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‘Respectable’ isn’t good enough for Samsung, as Galaxy S6 sales estimates hit 45 million

After finally delivering a Galaxy S phone that’s on par with the iPhone, Samsung and analysts had high expectations for the Galaxy S6. Unfortunately, high expectations often times fail to be met, and it looks like that might be the case for the device that many consider the Android phone of the year.

While early estimates pegged the Galaxy S6 and Galaxy S6 Edge sales at anywhere from 50 to 70 million units for 2015, Deutsche Bank is reportedly expecting only 45 million to have shipped. The report calls the number a “respectable” 45 million, and while the prediction might be great for most other mobile manufacturers, Samsung can’t be pleased. Unfortunately, 45 million is at the same level as the Galaxy S4, which was the flagship from two years ago and Samsung’s best-selling phone to date.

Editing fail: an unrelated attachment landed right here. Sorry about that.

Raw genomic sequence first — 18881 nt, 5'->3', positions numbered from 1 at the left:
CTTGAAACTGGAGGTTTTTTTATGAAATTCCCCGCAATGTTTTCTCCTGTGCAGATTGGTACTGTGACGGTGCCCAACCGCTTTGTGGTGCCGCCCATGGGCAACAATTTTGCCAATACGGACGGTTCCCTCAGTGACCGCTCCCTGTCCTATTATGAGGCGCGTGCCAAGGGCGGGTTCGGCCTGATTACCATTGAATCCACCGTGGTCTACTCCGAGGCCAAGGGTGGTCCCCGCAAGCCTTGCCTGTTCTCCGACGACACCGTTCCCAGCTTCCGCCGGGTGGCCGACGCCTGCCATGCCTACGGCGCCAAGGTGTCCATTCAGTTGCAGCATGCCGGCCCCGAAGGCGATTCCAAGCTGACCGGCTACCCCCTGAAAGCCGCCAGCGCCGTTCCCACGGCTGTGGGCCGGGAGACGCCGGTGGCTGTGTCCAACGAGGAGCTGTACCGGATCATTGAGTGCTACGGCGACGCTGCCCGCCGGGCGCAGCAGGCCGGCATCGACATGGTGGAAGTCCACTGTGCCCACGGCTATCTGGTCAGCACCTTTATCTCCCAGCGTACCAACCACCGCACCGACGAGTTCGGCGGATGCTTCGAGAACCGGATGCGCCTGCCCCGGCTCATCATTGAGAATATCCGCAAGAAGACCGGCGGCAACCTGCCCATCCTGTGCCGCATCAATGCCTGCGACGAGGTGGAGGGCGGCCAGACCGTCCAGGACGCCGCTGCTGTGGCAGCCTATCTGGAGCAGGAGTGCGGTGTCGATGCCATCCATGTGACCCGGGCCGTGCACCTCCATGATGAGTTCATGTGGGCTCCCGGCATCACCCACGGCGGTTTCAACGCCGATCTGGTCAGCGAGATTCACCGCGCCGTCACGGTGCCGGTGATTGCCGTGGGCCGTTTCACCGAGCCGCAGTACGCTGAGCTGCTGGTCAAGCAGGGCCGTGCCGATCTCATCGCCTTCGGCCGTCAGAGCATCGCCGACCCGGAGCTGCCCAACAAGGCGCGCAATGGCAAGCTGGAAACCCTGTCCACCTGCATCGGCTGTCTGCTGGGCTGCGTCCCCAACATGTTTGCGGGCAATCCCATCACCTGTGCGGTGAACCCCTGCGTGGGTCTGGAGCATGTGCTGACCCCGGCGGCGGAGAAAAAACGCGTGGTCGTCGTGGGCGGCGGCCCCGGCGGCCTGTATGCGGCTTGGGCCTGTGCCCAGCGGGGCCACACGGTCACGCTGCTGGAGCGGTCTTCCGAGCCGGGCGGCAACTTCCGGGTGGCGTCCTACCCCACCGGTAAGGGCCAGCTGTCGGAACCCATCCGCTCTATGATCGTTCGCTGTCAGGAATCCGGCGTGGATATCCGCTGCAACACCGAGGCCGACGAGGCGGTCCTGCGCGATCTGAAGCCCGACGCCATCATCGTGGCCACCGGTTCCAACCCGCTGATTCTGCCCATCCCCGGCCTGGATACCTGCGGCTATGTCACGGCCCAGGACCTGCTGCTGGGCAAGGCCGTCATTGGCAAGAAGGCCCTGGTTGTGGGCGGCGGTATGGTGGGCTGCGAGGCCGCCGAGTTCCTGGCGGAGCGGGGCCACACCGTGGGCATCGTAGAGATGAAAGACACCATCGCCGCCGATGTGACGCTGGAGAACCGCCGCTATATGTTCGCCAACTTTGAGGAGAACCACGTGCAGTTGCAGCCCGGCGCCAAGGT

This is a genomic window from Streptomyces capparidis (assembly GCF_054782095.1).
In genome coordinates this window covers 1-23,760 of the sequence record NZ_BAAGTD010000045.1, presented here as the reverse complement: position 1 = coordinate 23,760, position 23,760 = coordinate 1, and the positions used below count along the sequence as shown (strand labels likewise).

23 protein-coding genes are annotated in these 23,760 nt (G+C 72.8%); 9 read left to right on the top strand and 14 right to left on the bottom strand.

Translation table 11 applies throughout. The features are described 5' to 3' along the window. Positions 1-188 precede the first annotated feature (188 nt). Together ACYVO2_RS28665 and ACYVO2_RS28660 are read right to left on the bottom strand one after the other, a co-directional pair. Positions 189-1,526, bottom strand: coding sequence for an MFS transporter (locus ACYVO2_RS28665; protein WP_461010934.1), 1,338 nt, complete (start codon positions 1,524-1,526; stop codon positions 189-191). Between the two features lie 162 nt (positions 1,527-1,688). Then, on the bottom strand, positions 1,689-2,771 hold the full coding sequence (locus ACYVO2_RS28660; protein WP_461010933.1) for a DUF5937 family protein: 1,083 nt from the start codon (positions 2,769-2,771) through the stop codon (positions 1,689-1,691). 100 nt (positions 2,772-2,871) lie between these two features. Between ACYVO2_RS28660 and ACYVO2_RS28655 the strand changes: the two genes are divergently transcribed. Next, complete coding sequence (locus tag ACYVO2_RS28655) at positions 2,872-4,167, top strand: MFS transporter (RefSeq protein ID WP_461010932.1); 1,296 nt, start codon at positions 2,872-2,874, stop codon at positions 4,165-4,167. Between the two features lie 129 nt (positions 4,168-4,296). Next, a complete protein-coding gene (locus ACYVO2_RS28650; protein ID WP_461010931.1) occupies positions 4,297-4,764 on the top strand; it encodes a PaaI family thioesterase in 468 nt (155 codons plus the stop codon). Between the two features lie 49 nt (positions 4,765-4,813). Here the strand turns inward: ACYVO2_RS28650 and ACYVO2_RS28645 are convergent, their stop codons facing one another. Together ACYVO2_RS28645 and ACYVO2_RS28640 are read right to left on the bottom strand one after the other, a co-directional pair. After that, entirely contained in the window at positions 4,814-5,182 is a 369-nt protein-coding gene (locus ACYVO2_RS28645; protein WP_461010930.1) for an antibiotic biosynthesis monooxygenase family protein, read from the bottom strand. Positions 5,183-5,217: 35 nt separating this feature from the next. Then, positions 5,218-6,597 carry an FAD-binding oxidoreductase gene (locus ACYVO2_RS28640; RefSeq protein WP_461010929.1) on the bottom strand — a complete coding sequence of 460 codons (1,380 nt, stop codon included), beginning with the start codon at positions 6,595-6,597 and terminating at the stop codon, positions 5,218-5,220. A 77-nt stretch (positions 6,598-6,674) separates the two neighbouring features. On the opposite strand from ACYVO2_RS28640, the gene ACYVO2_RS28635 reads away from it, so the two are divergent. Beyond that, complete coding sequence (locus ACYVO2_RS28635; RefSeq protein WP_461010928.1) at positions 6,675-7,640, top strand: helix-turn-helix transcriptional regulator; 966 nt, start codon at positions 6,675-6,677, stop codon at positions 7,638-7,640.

Related: Galaxy S6 sales are exceeding all reasonable expectations

Samsung redefined the Galaxy S series this year, after the Galaxy S5 flopped in 2014. Samsung sold 40 percent fewer Galaxy S5 handsets than the Galaxy S4, which led to a shakeup in the mobile division.

The Galaxy S6 and Galaxy S6 Edge were introduced to the world on March 1 at Mobile World Congress and immediately received critical acclaim for their quality builds and amazing cameras. However, many pointed out the lack of a removable battery, MicroSD card, and water resistance as major negatives.

The good news for Samsung is the Galaxy S6 is on track to be better than the Galaxy S5, but not being able to show growth over a phone from two years ago has to be a huge disappointment.

Related: Top job shake up possible at Samsung after Galaxy S5 sales disappoint

Can you imagine what it would be like in Cupertino if this happened to Apple? Unlike the Galaxy S6 and Galaxy S6 Edge, the iPhone 6 and iPhone 6 Plus are shattering records, but Apple’s move to larger displays was a more dramatic upgrade over what Samsung was able to pull off with the S6.

Samsung has the name and the marketing power to sell large numbers of devices. However, with so much competition from other Android manufacturers and the smartphone market so saturated, Samsung will have a hard time keeping up with the status quo, let alone breaking previous records.